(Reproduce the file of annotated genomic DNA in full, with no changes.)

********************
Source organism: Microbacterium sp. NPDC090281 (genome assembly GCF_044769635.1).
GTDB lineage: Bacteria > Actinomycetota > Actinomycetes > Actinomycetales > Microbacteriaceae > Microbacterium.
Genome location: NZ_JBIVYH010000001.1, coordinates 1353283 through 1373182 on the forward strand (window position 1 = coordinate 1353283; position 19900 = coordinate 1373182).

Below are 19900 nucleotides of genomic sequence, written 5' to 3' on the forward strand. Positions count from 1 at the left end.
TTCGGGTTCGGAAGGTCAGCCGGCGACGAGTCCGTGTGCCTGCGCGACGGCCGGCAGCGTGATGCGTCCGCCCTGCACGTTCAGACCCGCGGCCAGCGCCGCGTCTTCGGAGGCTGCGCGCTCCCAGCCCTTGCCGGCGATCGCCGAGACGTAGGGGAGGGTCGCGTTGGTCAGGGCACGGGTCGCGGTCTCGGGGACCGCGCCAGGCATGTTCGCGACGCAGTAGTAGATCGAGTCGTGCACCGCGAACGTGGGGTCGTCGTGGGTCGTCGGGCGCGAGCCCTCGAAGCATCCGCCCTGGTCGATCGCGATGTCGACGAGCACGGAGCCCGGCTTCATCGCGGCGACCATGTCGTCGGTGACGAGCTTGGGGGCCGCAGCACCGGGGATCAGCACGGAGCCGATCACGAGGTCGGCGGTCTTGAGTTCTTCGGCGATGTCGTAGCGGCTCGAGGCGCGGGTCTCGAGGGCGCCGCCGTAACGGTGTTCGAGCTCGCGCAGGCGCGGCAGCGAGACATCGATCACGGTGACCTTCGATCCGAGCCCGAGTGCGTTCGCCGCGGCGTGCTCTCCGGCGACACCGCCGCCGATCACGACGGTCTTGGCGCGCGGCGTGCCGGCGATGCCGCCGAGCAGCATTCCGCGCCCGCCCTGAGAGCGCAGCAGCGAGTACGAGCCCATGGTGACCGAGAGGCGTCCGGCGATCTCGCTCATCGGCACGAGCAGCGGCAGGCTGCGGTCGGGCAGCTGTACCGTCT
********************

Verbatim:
Source organism: Microbacterium sp. NPDC090281 (genome assembly GCF_044769635.1).
GTDB lineage: Bacteria > Actinomycetota > Actinomycetes > Actinomycetales > Microbacteriaceae > Microbacterium.
Genome location: NZ_JBIVYH010000001.1, coordinates 1353283 through 1373182 on the forward strand (window position 1 = coordinate 1353283; position 19900 = coordinate 1373182).

Below are 19900 nucleotides of genomic sequence, written 5' to 3' on the forward strand. Positions count from 1 at the left end.
TTCGGGTTCGGAAGGTCAGCCGGCGACGAGTCCGTGTGCCTGCGCGACGGCCGGCAGCGTGATGCGTCCGCCCTGCACGTTCAGACCCGCGGCCAGCGCCGCGTCTTCGGAGGCTGCGCGCTCCCAGCCCTTGCCGGCGATCGCCGAGACGTAGGGGAGGGTCGCGTTGGTCAGGGCACGGGTCGCGGTCTCGGGGACCGCGCCAGGCATGTTCGCGACGCAGTAGTAGATCGAGTCGTGCACCGCGAACGTGGGGTCGTCGTGGGTCGTCGGGCGCGAGCCCTCGAAGCATCCGCCCTGGTCGATCGCGATGTCGACGAGCACGGAGCCCGGCTTCATCGCGGCGACCATGTCGTCGGTGACGAGCTTGGGGGCCGCAGCACCGGGGATCAGCACGGAGCCGATCACGAGGTCGGCGGTCTTGAGTTCTTCGGCGATGTCGTAGCGGCTCGAGGCGCGGGTCTCGAGGGCGCCGCCGTAACGGTGTTCGAGCTCGCGCAGGCGCGGCAGCGAGACATCGATCACGGTGACCTTCGATCCGAGCCCGAGTGCGTTCGCCGCGGCGTGCTCTCCGGCGACACCGCCGCCGATCACGACGGTCTTGGCGCGCGGCGTGCCGGCGATGCCGCCGAGCAGCATTCCGCGCCCGCCCTGAGAGCGCAGCAGCGAGTACGAGCCCATGGTGACCGAGAGGCGTCCGGCGATCTCGCTCATCGGCACGAGCAGCGGCAGGCTGCGGTCGGGCAGCTGTACCGTCT